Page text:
Less is more: diverting waste at Solhem

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Renters in Solhem, the new 60-unit apartment building on Holmes Avenue between Lake and 31st Streets, enjoy an option for waste disposal available in few – if any – apartment buildings in Minneapolis.  Centrally located on each floor of the six-story building are twin chutes leading to bins in the parking garage below:  one chute for garbage and one for organics (compostable material including food waste and items made of paper).  Each floor also has a bin for containers (bottles and cans); residents can recycle their mixed paper and cardboard in the garage.

Thanks to the availability of organics recycling, Solhem owner Curt Gunsbury estimates that Solhem is diverting 70% of its waste to recycling or composting facilities.  Only 30% gets trucked to the Burnsville landfill by Solhem’s hauler, Randy’s Sanitation.  This diversion rate is comparable to the 72% attained in San Francisco, the city that boasts the highest municipal rate in the country.  In contrast, Minneapolis recycles about 33% of its residential waste and sends 67% to the downtown garbage burner.

For resident Nick Gabriel, this comprehensive, built-in recycling system is “one of the main things that made me want to move in here.”  Nick finds the organics option “really useful” and admits that being able to recycle organics has “changed my shopping habits.”  Now he chooses products that are packaged in paper, which is compostable, rather than plastic, most of which can’t be recycled.

This ripple effect – where attention to what can be composted drives a demand for compostable packaging (and less of it) – is one of the benefits of organics recycling.  Another widely-acknowledged benefit is higher rates of traditional recycling (materials like cans, bottles, newspaper, office paper and cardboard) once people start separating out their organics.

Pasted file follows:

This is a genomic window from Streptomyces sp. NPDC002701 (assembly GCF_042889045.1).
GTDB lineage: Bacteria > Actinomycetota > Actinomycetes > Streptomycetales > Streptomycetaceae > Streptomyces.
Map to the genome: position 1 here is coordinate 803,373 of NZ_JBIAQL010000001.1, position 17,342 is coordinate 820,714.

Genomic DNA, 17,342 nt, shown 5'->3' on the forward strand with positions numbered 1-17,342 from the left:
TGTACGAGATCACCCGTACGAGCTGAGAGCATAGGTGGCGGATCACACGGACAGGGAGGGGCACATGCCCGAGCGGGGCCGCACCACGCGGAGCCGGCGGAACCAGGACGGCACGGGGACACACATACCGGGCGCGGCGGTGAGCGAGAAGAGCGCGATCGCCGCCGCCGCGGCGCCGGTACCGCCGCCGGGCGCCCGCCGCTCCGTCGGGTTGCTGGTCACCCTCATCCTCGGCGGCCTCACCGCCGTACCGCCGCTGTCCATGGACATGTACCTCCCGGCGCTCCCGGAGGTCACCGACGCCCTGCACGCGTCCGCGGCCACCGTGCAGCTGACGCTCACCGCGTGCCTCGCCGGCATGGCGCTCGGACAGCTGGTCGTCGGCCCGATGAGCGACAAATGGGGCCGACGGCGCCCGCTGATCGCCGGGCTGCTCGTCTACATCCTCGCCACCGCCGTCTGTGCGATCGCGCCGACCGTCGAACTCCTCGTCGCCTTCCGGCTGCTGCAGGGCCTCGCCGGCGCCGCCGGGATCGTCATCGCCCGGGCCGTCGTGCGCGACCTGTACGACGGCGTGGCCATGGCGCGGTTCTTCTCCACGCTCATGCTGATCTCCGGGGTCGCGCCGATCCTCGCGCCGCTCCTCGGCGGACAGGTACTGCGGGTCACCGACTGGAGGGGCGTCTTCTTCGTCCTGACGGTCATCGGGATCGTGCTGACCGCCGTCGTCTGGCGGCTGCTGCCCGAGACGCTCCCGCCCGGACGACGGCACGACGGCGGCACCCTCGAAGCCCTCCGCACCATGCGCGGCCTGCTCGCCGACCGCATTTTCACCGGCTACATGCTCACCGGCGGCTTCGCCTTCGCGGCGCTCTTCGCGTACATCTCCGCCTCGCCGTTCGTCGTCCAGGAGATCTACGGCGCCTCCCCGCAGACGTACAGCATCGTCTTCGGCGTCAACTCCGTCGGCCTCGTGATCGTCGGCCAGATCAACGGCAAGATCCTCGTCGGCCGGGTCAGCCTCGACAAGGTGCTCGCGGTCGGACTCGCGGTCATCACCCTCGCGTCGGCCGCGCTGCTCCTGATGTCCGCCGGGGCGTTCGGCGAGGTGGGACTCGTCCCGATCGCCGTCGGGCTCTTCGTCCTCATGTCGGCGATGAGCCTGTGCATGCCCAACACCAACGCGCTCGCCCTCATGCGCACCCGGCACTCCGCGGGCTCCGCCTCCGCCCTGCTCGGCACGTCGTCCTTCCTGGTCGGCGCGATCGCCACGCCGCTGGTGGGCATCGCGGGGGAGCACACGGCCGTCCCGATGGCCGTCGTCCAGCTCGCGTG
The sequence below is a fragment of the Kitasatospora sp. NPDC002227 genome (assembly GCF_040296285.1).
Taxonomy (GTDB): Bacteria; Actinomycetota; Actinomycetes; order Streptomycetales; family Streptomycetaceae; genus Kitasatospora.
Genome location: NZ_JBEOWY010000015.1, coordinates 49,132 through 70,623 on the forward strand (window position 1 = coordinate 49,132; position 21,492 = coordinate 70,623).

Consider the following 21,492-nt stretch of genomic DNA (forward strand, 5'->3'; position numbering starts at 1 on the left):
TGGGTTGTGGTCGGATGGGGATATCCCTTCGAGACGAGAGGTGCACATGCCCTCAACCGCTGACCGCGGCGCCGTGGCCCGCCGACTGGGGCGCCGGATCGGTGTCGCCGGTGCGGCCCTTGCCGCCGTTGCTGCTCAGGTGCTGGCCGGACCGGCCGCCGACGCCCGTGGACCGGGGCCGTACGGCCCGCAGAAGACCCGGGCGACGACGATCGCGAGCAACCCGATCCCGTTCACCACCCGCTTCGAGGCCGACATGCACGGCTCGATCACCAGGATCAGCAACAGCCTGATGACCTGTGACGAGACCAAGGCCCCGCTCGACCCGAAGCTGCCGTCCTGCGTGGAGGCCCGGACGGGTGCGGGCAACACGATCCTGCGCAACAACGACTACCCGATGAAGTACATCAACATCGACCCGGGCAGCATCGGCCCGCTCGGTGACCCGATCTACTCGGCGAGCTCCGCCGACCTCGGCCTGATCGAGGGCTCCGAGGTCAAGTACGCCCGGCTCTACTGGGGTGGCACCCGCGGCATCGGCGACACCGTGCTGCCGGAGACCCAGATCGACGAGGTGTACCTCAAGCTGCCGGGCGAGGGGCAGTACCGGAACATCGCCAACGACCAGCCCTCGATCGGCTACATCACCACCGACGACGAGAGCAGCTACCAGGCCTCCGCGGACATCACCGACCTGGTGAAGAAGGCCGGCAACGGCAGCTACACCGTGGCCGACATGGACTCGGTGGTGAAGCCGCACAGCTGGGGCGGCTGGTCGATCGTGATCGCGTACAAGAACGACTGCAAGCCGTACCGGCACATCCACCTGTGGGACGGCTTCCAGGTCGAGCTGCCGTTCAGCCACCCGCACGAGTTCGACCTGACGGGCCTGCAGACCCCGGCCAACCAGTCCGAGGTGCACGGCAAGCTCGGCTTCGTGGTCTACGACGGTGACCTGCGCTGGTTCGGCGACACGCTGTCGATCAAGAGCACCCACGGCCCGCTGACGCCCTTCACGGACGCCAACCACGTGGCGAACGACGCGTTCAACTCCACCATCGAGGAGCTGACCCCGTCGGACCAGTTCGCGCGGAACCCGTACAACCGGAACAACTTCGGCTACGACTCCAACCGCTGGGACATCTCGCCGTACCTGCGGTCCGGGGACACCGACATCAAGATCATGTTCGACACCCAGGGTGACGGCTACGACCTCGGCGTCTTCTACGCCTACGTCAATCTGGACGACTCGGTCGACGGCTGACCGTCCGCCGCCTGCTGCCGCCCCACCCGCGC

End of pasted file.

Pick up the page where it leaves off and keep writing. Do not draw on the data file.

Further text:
Designing Solhem with organics recycling in mind and installing a designated chute as the building was going up showed great foresight on the part of Gunsbury and his architects.  Equally important to the success of the program is clear and ongoing communication with renters.  Apartment leases include an explicit request that renters participate in the recycling program.  Gunsbury provides reminders to recycle and helpful tips in his monthly newsletter to tenants.

According to Nick, “Curt makes it really easy to do.”  And when it comes to changing behavior, easy is the name of the game.

Are you a renter interested in seeing organics recycling in your building? Contact Sarah Sponheim at sfsponheim@yahoo.com for further information.

Sarah Sponheim lives with her family in ECCO and serves on the ECCO Board.